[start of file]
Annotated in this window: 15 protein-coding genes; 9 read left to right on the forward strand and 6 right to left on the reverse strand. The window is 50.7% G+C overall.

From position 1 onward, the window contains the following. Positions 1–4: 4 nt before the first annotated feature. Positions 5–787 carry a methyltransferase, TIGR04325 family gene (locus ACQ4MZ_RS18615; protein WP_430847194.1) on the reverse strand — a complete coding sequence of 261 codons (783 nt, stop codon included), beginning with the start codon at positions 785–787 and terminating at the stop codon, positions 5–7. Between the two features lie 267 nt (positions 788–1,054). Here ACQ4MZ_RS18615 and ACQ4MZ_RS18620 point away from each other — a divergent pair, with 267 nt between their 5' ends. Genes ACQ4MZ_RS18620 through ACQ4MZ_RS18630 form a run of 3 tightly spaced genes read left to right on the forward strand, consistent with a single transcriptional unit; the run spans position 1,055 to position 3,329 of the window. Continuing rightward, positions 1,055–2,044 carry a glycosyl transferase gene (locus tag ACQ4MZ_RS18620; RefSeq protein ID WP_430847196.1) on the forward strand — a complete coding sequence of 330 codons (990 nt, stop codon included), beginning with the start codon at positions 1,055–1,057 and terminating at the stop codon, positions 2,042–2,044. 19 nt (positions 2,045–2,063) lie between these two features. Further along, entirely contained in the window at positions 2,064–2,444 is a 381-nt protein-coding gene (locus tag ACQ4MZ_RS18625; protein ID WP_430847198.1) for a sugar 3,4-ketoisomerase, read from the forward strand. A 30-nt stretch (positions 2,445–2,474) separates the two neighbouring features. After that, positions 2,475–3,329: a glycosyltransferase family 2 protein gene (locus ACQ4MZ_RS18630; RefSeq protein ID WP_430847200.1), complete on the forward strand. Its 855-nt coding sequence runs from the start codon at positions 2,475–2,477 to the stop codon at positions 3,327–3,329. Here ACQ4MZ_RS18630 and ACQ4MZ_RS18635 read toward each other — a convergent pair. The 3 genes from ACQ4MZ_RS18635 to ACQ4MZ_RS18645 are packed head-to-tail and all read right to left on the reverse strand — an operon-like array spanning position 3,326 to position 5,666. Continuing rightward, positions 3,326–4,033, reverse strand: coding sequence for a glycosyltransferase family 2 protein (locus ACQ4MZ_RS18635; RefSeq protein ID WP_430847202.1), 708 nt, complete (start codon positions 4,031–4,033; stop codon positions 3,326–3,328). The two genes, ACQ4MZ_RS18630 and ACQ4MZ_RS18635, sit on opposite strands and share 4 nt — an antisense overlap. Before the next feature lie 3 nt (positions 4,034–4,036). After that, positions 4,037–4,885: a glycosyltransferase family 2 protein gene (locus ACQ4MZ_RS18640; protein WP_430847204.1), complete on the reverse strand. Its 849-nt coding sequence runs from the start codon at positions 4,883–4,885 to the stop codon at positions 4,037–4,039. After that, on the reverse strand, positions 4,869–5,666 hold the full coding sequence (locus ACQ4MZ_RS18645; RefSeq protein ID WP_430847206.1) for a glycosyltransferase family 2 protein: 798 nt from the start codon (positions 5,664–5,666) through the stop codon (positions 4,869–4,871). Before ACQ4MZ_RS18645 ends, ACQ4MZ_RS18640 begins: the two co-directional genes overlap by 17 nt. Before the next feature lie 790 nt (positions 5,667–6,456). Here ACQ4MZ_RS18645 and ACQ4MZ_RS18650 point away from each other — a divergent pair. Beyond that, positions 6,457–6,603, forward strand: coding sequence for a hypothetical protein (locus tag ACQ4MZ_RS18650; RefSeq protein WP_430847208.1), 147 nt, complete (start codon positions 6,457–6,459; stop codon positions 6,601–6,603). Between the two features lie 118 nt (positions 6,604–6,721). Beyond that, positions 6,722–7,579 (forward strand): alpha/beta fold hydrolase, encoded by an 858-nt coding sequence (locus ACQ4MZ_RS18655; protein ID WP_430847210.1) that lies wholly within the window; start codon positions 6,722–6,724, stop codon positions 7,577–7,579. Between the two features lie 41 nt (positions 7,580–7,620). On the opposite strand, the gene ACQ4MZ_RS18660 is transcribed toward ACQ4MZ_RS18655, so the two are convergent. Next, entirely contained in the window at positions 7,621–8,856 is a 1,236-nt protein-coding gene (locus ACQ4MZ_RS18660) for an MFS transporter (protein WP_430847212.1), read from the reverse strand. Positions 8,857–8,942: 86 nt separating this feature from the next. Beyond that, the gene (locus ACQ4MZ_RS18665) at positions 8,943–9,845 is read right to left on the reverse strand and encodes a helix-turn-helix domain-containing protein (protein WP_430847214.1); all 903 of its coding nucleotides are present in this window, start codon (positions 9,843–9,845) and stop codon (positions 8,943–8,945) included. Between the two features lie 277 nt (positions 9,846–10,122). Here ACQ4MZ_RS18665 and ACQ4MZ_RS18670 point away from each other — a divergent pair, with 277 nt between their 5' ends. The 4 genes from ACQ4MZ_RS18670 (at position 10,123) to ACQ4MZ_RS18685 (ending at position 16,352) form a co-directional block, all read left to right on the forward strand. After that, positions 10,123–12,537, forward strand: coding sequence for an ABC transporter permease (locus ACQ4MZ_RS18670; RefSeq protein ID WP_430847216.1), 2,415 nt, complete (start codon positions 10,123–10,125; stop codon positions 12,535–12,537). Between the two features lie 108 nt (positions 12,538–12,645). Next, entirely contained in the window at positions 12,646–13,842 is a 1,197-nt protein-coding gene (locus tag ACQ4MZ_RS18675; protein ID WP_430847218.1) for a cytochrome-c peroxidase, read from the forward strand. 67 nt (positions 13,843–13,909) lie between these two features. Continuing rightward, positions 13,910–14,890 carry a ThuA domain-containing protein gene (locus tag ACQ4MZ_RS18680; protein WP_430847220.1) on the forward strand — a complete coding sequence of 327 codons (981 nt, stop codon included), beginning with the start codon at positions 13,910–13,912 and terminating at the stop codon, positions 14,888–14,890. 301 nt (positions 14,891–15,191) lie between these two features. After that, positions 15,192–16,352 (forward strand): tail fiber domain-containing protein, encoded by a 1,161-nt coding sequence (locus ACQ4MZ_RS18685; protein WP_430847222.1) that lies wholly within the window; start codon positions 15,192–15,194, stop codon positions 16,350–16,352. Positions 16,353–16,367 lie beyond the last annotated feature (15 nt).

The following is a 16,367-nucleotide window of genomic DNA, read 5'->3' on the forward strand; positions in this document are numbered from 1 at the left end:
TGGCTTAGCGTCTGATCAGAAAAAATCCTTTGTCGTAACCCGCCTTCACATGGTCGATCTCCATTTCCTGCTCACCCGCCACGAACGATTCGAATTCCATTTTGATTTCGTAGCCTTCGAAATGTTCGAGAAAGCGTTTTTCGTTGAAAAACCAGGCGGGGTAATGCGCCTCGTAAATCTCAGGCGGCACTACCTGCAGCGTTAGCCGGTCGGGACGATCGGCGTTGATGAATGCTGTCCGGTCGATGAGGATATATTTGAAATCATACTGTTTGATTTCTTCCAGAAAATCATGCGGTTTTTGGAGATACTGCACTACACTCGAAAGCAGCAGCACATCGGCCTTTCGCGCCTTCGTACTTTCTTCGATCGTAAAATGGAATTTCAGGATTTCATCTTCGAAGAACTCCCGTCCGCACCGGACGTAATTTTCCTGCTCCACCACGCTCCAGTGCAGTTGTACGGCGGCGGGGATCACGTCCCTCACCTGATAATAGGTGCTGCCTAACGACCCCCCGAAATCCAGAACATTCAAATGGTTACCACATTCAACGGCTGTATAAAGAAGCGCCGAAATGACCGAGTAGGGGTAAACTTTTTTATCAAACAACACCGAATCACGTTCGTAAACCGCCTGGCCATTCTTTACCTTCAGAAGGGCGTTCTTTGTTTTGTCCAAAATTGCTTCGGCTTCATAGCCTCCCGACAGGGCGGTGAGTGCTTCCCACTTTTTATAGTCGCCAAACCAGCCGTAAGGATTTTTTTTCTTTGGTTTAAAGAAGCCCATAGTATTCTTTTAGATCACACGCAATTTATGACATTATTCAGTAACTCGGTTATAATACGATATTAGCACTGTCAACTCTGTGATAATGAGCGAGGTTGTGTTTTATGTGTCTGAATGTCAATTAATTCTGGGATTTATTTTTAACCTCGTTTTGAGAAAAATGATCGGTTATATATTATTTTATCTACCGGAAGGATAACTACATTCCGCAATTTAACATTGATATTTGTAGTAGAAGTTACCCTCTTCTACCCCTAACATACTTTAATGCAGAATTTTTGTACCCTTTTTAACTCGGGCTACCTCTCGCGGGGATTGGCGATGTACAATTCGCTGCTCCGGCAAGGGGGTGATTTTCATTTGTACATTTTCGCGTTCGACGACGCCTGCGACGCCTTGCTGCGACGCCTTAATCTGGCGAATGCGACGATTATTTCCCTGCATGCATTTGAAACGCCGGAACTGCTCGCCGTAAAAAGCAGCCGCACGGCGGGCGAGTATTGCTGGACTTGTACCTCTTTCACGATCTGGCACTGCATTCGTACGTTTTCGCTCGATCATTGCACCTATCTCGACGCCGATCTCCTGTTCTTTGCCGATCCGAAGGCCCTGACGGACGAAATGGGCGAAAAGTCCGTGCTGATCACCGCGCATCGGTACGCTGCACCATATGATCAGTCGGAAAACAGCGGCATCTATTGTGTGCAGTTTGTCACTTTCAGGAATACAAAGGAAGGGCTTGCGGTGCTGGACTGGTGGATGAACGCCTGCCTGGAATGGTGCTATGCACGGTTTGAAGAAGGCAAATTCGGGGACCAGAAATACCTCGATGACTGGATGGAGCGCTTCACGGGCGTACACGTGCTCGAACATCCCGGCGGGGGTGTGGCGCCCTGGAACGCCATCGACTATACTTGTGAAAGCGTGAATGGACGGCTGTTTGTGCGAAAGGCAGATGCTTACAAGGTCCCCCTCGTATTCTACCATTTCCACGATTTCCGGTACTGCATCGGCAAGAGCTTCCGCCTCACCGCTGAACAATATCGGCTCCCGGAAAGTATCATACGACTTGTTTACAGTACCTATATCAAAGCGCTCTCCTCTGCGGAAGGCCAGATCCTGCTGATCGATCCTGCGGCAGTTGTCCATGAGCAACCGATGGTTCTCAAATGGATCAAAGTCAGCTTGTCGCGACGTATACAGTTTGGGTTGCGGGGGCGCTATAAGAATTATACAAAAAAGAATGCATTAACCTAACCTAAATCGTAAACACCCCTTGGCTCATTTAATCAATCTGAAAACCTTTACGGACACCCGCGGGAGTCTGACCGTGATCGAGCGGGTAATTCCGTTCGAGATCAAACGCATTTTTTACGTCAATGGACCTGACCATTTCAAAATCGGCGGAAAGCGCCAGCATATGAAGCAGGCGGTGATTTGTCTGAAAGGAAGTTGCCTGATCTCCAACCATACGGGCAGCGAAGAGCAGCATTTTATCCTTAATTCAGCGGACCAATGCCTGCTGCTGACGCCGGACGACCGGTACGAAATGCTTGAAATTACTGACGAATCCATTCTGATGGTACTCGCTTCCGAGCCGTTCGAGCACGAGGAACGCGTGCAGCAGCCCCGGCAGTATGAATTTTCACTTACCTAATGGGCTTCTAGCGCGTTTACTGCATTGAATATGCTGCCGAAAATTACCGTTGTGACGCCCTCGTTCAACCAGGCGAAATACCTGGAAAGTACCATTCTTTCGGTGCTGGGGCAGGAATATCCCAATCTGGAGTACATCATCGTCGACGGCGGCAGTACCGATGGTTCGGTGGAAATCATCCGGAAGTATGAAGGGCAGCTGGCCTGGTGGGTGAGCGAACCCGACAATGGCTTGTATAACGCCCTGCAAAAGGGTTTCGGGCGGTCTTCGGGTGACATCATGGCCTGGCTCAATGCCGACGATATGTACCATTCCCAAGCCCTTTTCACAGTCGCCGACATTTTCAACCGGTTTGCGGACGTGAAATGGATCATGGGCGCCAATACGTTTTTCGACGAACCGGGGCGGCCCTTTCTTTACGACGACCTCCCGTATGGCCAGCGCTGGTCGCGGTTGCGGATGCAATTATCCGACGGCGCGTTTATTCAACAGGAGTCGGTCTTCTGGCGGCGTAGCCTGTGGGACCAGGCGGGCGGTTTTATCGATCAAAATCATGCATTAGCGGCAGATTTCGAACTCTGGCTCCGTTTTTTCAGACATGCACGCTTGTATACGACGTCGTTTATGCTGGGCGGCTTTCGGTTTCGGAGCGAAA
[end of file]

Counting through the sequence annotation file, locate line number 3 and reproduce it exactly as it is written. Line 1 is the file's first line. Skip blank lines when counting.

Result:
The following is a 16,367-nucleotide window of genomic DNA, read 5'->3' on the forward strand; positions in this document are numbered from 1 at the left end: